Review: Heads roll in 'Zombieland: Double Tap,' but who cares?

The sequel to the fun 2009 original is a reunion for reunion's sake

Adam Graham
Detroit News Film Critic

Like a zombie back from the dead, "Zombieland: Double Tap" stumbles around, dragging its foot, looking for a brain to sink its teeth into. 

It comes up short. The sequel to 2009's zombie comedy about a group of survivors in the aftermath of a zombie apocalypse retains the pop culture-savvy, tossed-off comic spirit of the original, but has none of its emotional investment. It's hard to care about the characters when the whole thing is treated like an in-joke.   

Abigail Breslin, Emma Stone, Woody Harrelson and Jesse Eisenberg in "Zombieland: Double Tap."

Case in point: There's a scene where cowboy-type Tallahassee (Woody Harrelson) and bookish Columbus (Jesse Eisenberg) meet up with bizarro world mirror images of themselves, played by Luke Wilson and Thomas Middleditch. A game of one-upmanship ensues, and Tallahassee proudly utters his "Zombieland" catcphrase: "nut up or shut up."

Wilson's character rolls his eyes. "That's so 2009," he replies. And so is "Double Tap"; acknowledging it doesn't make it go away. 

As "Double Tap" opens, Tallahassee, Columbus and sister duo Wichita (Emma Stone) and Little Rock (Abigail Breslin) are taking up residence in the White House because, well, why not. 

Columbus is looking to take things to the next level with Wichita, but she has commitment issues. (Dude, if you're one of a small handful of warm bodies left on the planet and she's not ready to settle down, it might be you.)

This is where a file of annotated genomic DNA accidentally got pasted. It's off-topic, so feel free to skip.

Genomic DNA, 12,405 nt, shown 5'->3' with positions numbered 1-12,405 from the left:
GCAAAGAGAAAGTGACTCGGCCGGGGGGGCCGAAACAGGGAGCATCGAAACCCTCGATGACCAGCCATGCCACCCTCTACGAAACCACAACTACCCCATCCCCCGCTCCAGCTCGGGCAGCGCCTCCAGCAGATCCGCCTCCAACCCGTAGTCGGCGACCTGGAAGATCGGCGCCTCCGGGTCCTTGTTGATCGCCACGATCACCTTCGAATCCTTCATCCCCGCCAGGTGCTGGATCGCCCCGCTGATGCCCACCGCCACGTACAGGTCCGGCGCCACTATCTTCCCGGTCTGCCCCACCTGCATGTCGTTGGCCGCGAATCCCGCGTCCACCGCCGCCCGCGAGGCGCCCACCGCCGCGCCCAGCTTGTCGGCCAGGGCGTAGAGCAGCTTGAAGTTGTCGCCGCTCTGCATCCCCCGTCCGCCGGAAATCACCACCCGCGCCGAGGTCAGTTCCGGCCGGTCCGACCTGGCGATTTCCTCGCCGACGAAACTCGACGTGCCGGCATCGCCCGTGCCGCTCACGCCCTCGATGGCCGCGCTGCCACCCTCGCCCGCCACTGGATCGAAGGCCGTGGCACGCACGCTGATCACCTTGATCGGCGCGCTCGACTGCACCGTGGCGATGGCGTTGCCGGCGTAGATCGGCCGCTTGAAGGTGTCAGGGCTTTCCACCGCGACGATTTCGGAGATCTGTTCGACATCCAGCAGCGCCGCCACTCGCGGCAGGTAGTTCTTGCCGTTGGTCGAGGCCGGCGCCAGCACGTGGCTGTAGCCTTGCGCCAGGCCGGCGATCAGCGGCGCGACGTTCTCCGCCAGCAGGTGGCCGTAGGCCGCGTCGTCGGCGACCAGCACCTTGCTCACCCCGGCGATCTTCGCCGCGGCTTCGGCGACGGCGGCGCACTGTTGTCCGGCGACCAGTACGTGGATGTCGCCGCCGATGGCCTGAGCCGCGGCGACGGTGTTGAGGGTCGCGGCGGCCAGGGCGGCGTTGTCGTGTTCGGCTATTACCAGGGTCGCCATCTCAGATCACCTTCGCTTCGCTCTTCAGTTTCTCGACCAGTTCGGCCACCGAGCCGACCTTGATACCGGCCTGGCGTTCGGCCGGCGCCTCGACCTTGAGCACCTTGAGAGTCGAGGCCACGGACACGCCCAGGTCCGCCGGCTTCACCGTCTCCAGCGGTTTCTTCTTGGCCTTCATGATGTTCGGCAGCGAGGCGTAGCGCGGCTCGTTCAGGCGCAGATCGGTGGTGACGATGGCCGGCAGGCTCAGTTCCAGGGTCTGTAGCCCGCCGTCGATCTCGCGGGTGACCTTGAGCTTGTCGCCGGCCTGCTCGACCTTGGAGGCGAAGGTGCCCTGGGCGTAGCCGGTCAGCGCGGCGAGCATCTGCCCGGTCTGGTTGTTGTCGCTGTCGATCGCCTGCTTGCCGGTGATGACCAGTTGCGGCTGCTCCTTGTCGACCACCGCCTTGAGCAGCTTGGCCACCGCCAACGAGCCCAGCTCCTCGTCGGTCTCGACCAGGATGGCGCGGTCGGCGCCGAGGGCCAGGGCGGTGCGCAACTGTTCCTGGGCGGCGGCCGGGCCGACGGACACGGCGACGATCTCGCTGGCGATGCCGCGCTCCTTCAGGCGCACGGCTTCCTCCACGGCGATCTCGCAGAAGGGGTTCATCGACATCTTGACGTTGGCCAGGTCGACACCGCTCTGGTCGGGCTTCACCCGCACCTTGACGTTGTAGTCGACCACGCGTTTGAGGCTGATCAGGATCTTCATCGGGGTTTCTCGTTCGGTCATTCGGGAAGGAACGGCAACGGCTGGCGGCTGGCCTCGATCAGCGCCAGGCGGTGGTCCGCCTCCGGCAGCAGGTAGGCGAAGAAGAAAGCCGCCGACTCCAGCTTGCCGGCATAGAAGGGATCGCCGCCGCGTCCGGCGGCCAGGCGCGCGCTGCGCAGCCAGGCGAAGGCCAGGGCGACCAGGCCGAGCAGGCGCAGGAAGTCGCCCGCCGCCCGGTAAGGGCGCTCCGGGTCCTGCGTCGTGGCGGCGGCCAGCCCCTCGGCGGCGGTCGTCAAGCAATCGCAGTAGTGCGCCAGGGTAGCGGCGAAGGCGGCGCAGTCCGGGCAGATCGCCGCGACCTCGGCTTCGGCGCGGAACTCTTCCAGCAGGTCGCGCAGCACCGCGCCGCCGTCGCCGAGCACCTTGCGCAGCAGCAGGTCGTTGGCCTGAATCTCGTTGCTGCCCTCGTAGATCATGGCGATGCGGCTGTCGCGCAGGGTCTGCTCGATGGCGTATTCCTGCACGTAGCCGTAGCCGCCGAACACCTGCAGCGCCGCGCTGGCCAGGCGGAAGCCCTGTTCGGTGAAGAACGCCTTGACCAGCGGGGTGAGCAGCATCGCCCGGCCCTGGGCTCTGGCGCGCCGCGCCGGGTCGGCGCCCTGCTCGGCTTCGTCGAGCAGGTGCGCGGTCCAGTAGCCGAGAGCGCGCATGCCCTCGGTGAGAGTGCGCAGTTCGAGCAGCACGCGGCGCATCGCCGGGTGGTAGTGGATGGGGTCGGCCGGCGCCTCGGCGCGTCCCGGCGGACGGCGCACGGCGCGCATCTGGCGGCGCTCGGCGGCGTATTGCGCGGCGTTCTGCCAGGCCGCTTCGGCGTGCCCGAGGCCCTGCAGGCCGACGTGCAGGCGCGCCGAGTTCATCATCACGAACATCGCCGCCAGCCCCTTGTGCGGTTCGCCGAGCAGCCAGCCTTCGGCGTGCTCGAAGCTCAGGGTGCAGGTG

Meanwhile, Little Rock is feeling cooped up and wants to see more of what the world has to offer, which sends father figure Tallahassee into a tizzy. The sisters head off on their own, giving "Double Tap" a loose structure and a reason to hit the road. 

Zoey Deutch is a bright spot as Madison, a next-level airhead whom Columbus meets in an abandoned shopping mall; Deutch plays her like a Plastic from "Mean Girls" crossed with Anna Faris' "House Bunny" character, and she steals her scenes. 

Returning director Ruben Fleischer fills the film with decapitated heads and loud on-screen graphics, but can't give "Double Tap" a sense of purpose outside of its own self-satisfaction.

Columbus is constantly rattling off his road-tested rules of survival, but here's one he forgot: sequels rarely live up to the originals. This one is forgotten before it's over. 

'Zombieland: Double Tap'


Rated R: bloody violence, language throughout, some drug and sexual content

Running time: 99 minutes

Zombieland: Double Tap (R)